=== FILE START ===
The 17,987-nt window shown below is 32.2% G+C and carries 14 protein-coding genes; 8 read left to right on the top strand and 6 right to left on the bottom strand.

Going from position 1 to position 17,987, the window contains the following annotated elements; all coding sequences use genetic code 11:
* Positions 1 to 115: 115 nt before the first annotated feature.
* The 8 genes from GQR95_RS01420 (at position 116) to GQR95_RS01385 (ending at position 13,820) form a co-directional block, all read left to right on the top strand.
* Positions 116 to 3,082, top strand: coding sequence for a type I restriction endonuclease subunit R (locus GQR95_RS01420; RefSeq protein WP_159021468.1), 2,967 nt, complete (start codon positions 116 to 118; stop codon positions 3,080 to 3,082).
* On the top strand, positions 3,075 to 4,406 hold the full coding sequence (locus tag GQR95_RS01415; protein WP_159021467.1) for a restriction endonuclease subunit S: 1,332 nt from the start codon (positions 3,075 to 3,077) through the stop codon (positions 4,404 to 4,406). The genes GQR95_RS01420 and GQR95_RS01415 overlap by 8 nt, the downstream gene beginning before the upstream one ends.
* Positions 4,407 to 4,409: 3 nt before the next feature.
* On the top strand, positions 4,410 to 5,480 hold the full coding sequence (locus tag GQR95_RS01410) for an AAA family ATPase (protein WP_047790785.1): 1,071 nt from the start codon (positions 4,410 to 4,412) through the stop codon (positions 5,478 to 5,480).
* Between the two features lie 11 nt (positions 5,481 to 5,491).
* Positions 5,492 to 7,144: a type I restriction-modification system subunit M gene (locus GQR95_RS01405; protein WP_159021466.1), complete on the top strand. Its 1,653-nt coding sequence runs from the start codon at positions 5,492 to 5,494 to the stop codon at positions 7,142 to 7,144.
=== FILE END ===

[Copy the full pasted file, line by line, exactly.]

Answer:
The 17,987-nt window shown below is 32.2% G+C and carries 14 protein-coding genes; 8 read left to right on the top strand and 6 right to left on the bottom strand.

Going from position 1 to position 17,987, the window contains the following annotated elements; all coding sequences use genetic code 11:
* Positions 1 to 115: 115 nt before the first annotated feature.
* The 8 genes from GQR95_RS01420 (at position 116) to GQR95_RS01385 (ending at position 13,820) form a co-directional block, all read left to right on the top strand.
* Positions 116 to 3,082, top strand: coding sequence for a type I restriction endonuclease subunit R (locus GQR95_RS01420; RefSeq protein WP_159021468.1), 2,967 nt, complete (start codon positions 116 to 118; stop codon positions 3,080 to 3,082).
* On the top strand, positions 3,075 to 4,406 hold the full coding sequence (locus tag GQR95_RS01415; protein WP_159021467.1) for a restriction endonuclease subunit S: 1,332 nt from the start codon (positions 3,075 to 3,077) through the stop codon (positions 4,404 to 4,406). The genes GQR95_RS01420 and GQR95_RS01415 overlap by 8 nt, the downstream gene beginning before the upstream one ends.
* Positions 4,407 to 4,409: 3 nt before the next feature.
* On the top strand, positions 4,410 to 5,480 hold the full coding sequence (locus tag GQR95_RS01410) for an AAA family ATPase (protein WP_047790785.1): 1,071 nt from the start codon (positions 4,410 to 4,412) through the stop codon (positions 5,478 to 5,480).
* Between the two features lie 11 nt (positions 5,481 to 5,491).
* Positions 5,492 to 7,144: a type I restriction-modification system subunit M gene (locus GQR95_RS01405; protein WP_159021466.1), complete on the top strand. Its 1,653-nt coding sequence runs from the start codon at positions 5,492 to 5,494 to the stop codon at positions 7,142 to 7,144.